reducing waste

What To Do With Your Old Halloween Pumpkins

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The sad, slouching shapes of post-Halloween pumpkins can give the holiday a bad reputation of sending a lot of pumpkins into our landfills, but it doesn’t have to be that way! Want to know what to do with your decorative pumpkins once the big night is over? Let’s start with the obvious question:

Can I eat my Halloween pumpkin?

No. Though we’re usually all about how to repurpose food remnants into something tasty, Halloween pumpkins that have been carved, left out in the elements, and played host to a smoky candle will not taste that great, no matter how you fix them up.

So what should I do with them?

Compost them! You can get the best mileage out of a molding pumpkin by composting it. If you already have a pile going, consider breaking up the pumpkin a bit for speedier decomposition. If you’d rather give the pumpkin one more life, you could also consider donating it to your local zoo.

Is it hard to start composting?

Absolutely not! The prospect of starting a compost pile can be intimidating, but in practice it’s a low-maintenance project with the potential for the reward of super-rich fertilizer. A few droopy pumpkins could be the motivation you need to get started! If you have room somewhere out back for a bin, check out our composting 101 post or this simple how-to.

What if I live in an apartment or just don’t have space or time to compost?

There are many options for you! Check out resources in your community! Your local community garden or weekly farmers market may have a compost bin open to the public. Get a head start and check with Find a Composter to see if anything is listed in your neighborhood. Load your pumpkins in the trunk, and feel good doing it!

Three cheers for a less wasteful Halloween!


  • Avatar
    A Pat
    October 28, 2019 at 8:55 pm

    If you didn’t carve your pumpkin, you can eat it. Even if it was on your porch, because that’s kind of like being on the farm. Even if you drew on it. As long as it stays whole, it will last for many months. Turn it a little bit every few days so it doesn’t develop a pressure point and then break down.
    To roast a pumpkin, cut it into half and clean out the seeds. Stick it in the oven skin-down (bowl up), put foil or a baking tray on the rack below it, and turn the oven on. For large "carving" pumpkins I do 400-425 for about 60-90 minutes until the flesh is mushy and skin in blackened. The little pie pumpkins are less time. When it’s done the skin falls right off and you have pumpkin puree.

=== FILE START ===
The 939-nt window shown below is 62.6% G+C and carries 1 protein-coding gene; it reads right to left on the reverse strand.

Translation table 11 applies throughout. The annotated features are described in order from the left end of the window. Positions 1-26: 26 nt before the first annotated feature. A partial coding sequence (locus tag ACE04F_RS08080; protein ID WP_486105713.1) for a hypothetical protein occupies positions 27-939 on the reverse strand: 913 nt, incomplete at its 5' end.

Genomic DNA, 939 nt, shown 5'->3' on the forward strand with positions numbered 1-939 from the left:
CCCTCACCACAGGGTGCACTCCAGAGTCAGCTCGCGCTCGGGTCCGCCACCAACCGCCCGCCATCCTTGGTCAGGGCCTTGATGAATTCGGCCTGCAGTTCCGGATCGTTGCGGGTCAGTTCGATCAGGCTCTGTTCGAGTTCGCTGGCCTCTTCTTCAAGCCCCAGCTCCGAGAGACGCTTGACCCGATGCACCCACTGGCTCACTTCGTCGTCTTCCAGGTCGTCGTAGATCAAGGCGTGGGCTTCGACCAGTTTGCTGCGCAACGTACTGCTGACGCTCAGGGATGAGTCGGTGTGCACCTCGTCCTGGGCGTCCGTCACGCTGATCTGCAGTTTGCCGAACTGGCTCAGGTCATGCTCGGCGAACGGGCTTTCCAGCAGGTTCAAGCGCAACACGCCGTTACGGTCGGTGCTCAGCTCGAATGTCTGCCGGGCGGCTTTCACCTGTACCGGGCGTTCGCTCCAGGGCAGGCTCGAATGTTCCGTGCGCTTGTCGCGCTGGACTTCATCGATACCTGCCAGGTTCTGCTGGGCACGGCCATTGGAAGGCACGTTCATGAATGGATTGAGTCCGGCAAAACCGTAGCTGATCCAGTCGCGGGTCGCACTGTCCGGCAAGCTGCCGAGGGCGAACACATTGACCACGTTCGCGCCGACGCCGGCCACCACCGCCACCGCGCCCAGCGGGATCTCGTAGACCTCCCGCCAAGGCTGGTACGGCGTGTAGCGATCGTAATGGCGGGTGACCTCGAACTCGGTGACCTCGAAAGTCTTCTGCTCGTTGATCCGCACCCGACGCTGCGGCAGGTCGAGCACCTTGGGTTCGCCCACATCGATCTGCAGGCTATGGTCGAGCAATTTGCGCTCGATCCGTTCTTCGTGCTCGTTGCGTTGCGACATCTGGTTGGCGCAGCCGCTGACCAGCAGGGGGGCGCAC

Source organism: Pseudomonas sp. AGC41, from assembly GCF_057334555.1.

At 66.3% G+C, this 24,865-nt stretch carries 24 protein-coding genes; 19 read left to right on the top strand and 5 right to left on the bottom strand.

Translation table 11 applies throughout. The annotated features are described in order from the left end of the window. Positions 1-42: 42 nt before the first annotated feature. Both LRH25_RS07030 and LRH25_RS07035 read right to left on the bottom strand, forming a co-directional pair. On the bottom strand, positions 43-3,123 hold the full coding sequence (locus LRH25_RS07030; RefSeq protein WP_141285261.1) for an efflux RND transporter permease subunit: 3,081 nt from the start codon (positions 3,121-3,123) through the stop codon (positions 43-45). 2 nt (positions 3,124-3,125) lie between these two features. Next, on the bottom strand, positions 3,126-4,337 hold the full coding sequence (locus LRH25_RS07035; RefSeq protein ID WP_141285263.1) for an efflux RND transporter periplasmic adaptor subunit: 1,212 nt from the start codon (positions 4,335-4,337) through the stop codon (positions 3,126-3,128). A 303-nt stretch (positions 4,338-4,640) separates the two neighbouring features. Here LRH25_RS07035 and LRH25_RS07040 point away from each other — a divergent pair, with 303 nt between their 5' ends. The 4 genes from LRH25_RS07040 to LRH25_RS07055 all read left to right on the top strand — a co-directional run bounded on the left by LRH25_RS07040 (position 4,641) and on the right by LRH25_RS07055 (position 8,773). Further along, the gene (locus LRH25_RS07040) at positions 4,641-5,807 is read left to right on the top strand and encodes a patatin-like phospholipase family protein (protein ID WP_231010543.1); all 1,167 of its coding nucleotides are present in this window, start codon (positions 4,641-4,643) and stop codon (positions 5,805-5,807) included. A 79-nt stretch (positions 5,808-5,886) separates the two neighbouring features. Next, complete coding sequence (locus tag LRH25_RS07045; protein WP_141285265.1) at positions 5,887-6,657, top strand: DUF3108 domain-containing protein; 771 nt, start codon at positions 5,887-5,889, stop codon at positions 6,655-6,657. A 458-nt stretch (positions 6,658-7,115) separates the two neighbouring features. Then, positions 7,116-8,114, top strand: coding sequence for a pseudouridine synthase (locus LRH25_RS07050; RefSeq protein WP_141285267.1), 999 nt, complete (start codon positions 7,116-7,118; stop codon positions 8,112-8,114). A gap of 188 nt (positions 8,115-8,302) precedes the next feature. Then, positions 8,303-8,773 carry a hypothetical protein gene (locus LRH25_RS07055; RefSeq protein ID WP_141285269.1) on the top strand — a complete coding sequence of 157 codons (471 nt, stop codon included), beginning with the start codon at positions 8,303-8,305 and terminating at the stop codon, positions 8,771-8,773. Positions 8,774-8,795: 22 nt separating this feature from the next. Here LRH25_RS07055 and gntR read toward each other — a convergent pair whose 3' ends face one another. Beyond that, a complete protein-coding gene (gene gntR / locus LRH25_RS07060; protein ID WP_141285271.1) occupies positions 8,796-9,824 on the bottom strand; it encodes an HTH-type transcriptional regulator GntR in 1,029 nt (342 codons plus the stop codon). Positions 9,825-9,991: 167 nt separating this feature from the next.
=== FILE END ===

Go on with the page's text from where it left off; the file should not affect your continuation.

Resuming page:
• Avatar
    October 29, 2019 at 4:19 pm

    Thanks so much for sharing this excellent pumpkin advice. We appreciate it and are sure other folks reading it will find it useful, too. We’re grateful for you!

  • […] on it will produce a hollow sound, rather than the thud of a sugar pumpkin. So, when you’re done with your Jack O’Lantern, it’s best resting place is the compost, not your […]

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    October 28, 2020 at 11:42 pm

    I cut a hole in the side of the pumpkin that I didn’t carve. I leave it for the squirrels, they love it! When they’re done I compost it.

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    Jennifer Young
    October 29, 2020 at 12:27 am

    If the pumpkin hasn’t been carved, I like to cut it into large (ish) chunks, bake them and freeze them. When my dog has stomach issues, I take out a frozen chunk of pumpkin, thaw it and feed it to the dog. He lives it and it seems to calm his stomach issues.

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    October 29, 2020 at 8:55 am

    Our city zoo takes donations of pumpkins for their animals.

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    October 29, 2020 at 1:58 pm

    The biggest advantage of composting your old pumpkin is new pumpkins. We have often had a couple of seeds from last year’s pumpkin take root in the vegetable garden and give us a few pumpkins.

  • Avatar
    October 29, 2020 at 7:32 pm

    the pumpkins on my porch this year are all from last year’s pumpkin, I grew a patch in my backyard from all of the seeds in 1 pumpkin.

  • Avatar
    October 29, 2020 at 9:29 pm

    Squirrels, deer, and other wildlife also love pumpkin. Just break the pumpkin into chunks and leave it where the wildlife can find it.


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